Feedback on the Quest text font is invited. The notification of any errors or problems and the making of requests for additional characters to be included in the font are welcome. Any additional characters suggested may have either regular Unicode or existing Private Use Area encodings, or a new Private Use Area encoding can be devised.

email link to the author

Here is the link for downloading the font.

QUEST052.TTF, Quest text 052

Monday 5 May 2003

Quest text font development progress.

Here is a later development version of the Quest text font.

There are more ligatures in the Private Use Area using some of the code points in the region from U+E700 through to U+E7FF, which range is from decimal 59136 to 59391, though the addition only use the code points previously published in the web pages mentioned above. There are also some circled digits at U+2460 through to U+2468, decimal 9312 through to 9320, and at U+24EA, decimal 9450. These are included so that if someone is transcribing a document and finds an unknown character, or one not supported in Quest text, then he or she may, if he or she so chooses, use the circled digit character on a temporary basis until the matter is resolved. There are also a few more accented characters added. These are to enable Quest text to support Welsh, though all of the required accented characters for Welsh have not yet been added.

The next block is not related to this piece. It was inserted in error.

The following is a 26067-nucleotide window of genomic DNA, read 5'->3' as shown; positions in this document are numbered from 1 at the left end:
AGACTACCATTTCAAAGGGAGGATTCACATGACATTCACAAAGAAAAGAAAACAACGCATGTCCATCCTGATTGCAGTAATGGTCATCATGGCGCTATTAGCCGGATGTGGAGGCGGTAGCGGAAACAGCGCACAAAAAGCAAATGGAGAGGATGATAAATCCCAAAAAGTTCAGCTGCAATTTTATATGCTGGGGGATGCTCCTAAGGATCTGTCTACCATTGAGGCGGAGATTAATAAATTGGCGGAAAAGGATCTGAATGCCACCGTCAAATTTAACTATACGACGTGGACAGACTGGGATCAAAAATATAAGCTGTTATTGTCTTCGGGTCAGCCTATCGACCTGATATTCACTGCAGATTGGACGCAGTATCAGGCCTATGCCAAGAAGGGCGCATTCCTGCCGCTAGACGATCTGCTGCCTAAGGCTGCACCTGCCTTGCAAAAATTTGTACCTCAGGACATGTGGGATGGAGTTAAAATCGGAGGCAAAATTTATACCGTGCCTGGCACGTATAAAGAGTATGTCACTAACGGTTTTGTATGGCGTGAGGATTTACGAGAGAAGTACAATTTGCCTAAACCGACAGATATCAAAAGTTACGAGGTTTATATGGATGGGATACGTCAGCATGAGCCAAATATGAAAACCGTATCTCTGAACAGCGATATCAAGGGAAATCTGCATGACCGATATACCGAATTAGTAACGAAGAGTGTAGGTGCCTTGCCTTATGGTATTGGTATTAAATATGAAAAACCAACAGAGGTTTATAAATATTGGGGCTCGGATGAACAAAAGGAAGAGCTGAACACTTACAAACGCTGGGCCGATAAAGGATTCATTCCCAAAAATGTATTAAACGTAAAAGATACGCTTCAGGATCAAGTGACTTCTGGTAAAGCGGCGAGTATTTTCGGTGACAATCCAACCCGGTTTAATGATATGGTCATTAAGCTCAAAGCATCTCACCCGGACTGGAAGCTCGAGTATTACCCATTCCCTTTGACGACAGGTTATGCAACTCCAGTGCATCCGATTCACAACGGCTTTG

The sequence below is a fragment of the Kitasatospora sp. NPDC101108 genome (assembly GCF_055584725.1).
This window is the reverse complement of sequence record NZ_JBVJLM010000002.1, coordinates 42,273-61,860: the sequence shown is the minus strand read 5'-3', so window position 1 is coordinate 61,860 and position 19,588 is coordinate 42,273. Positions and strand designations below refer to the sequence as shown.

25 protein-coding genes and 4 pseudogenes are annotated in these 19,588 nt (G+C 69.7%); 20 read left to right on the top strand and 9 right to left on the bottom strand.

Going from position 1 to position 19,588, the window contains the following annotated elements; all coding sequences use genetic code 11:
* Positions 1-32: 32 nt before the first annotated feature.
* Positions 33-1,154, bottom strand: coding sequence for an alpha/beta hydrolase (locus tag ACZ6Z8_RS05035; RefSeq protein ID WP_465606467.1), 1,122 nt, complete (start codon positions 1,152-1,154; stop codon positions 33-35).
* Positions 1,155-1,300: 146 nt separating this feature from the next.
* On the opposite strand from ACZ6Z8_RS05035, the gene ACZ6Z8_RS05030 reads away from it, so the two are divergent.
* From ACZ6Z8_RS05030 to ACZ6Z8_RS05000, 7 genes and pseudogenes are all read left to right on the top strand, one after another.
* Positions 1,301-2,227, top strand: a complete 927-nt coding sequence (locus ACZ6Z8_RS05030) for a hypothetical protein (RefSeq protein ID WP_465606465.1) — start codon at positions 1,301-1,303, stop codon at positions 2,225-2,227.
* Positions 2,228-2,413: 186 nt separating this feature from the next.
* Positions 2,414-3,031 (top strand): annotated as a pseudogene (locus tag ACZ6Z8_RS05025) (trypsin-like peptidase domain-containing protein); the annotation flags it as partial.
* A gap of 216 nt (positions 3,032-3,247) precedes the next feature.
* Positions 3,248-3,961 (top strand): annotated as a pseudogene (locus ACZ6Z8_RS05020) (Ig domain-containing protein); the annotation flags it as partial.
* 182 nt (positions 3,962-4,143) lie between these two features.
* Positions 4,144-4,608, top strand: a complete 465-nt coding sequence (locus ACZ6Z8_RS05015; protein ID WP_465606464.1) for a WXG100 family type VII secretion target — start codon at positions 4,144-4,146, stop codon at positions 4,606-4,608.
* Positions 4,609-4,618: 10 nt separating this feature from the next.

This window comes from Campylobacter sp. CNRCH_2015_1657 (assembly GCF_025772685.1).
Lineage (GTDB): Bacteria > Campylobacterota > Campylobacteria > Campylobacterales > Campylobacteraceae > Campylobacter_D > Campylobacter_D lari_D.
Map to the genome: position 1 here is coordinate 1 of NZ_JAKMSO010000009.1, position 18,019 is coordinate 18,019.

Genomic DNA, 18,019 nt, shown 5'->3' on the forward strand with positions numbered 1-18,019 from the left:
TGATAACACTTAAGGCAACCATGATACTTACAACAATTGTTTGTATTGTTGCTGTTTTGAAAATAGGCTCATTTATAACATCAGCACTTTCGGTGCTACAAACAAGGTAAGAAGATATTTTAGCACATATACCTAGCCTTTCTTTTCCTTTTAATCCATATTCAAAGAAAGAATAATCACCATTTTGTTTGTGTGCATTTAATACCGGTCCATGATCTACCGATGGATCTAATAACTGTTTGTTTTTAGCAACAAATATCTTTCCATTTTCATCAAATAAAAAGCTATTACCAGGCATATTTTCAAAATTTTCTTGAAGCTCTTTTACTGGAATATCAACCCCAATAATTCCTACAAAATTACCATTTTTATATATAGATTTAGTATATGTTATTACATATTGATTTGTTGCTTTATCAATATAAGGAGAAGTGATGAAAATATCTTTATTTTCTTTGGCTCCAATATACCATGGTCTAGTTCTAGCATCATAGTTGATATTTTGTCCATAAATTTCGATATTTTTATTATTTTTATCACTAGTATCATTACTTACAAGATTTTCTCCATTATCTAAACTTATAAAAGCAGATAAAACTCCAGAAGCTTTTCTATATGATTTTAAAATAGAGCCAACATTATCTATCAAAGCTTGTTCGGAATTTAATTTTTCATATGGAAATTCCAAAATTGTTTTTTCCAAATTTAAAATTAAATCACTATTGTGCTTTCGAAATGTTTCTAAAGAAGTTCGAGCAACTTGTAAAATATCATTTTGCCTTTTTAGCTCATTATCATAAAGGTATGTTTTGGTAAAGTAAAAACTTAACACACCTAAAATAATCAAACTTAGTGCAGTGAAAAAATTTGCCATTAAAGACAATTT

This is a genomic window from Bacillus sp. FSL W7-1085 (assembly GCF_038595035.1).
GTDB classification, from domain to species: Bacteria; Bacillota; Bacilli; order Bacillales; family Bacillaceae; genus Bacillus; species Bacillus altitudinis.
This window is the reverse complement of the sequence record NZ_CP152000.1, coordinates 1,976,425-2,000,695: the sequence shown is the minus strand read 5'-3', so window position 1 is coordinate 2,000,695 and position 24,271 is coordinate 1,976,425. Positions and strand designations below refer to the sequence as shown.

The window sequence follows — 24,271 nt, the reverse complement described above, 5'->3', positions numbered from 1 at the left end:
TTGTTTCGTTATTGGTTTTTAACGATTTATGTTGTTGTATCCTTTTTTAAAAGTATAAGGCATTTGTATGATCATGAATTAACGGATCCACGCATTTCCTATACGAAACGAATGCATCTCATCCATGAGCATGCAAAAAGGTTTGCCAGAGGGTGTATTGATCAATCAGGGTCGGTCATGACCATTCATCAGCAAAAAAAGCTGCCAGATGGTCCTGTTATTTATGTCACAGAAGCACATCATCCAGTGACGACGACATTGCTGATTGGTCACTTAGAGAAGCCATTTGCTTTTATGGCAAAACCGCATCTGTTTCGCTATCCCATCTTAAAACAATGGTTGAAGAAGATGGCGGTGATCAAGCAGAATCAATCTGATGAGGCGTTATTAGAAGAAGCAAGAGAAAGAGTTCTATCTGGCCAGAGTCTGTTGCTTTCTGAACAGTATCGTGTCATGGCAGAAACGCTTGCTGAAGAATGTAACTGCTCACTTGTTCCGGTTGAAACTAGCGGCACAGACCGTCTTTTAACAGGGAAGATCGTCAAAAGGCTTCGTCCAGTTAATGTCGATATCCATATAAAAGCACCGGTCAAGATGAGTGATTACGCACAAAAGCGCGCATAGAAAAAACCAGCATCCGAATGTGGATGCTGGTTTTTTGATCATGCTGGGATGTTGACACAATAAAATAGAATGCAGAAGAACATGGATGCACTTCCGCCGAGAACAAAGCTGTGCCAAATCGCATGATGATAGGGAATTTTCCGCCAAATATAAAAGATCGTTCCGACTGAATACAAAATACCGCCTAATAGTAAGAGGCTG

Here is the link for downloading the font.

QUEST067.TTF, Quest text 067

Tuesday 6 May 2003

Quest text font now available.

The accented characters for Welsh have now all been added together with various other accented characters. I am now uploading two versions of the font to the web. These are the same except for the font name.

Here is the link for downloading the font as part of the development series.

QUEST071.TTF, Quest text 071

The version of the font with the font name Quest text is in a file which has QUESTTXT.TTF as its file name.

There is now a web page for downloading the latest available version of the QUESTTXT.TTF font. This is started with version 0.71 which corresponds to development font QUEST071.TTF, though whereas QUEST071.TTF will not be changed by any later developments, if any developments take place QUESTTXT.TTF will be the latest available version, produced from the development version.

Thursday 8 May 2003

Continuing with the Quest text font.

Please see the supplementary note about some problems about the Quest text font. This has been placed at the start of the section about Quest text in this page and is also on the download page for the Quest text font.

Version 0.72 of the Quest text font also includes G macron and g macron as characters.


Copyright 2003 William Overington

This file is accessible as follows.